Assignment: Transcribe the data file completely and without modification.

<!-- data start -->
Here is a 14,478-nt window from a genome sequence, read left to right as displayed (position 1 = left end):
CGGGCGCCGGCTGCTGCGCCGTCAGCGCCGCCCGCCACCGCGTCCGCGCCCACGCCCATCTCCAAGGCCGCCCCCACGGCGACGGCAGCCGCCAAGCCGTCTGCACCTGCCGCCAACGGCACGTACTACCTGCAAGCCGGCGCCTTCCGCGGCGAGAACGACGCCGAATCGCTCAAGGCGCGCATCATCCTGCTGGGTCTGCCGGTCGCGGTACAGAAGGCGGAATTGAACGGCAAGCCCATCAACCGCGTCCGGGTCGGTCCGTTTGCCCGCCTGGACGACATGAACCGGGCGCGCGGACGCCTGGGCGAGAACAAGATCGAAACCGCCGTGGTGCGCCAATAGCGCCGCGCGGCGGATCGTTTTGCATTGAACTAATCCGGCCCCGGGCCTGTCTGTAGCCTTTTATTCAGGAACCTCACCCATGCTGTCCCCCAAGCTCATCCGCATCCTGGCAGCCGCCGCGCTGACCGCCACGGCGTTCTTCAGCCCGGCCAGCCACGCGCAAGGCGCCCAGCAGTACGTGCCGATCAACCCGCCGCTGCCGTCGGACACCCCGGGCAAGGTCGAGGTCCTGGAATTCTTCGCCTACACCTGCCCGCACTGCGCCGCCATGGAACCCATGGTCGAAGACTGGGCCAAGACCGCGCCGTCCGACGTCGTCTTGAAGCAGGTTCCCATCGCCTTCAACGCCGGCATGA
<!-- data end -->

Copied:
Here is a 14,478-nt window from a genome sequence, read left to right as displayed (position 1 = left end):
CGGGCGCCGGCTGCTGCGCCGTCAGCGCCGCCCGCCACCGCGTCCGCGCCCACGCCCATCTCCAAGGCCGCCCCCACGGCGACGGCAGCCGCCAAGCCGTCTGCACCTGCCGCCAACGGCACGTACTACCTGCAAGCCGGCGCCTTCCGCGGCGAGAACGACGCCGAATCGCTCAAGGCGCGCATCATCCTGCTGGGTCTGCCGGTCGCGGTACAGAAGGCGGAATTGAACGGCAAGCCCATCAACCGCGTCCGGGTCGGTCCGTTTGCCCGCCTGGACGACATGAACCGGGCGCGCGGACGCCTGGGCGAGAACAAGATCGAAACCGCCGTGGTGCGCCAATAGCGCCGCGCGGCGGATCGTTTTGCATTGAACTAATCCGGCCCCGGGCCTGTCTGTAGCCTTTTATTCAGGAACCTCACCCATGCTGTCCCCCAAGCTCATCCGCATCCTGGCAGCCGCCGCGCTGACCGCCACGGCGTTCTTCAGCCCGGCCAGCCACGCGCAAGGCGCCCAGCAGTACGTGCCGATCAACCCGCCGCTGCCGTCGGACACCCCGGGCAAGGTCGAGGTCCTGGAATTCTTCGCCTACACCTGCCCGCACTGCGCCGCCATGGAACCCATGGTCGAAGACTGGGCCAAGACCGCGCCGTCCGACGTCGTCTTGAAGCAGGTTCCCATCGCCTTCAACGCCGGCATGA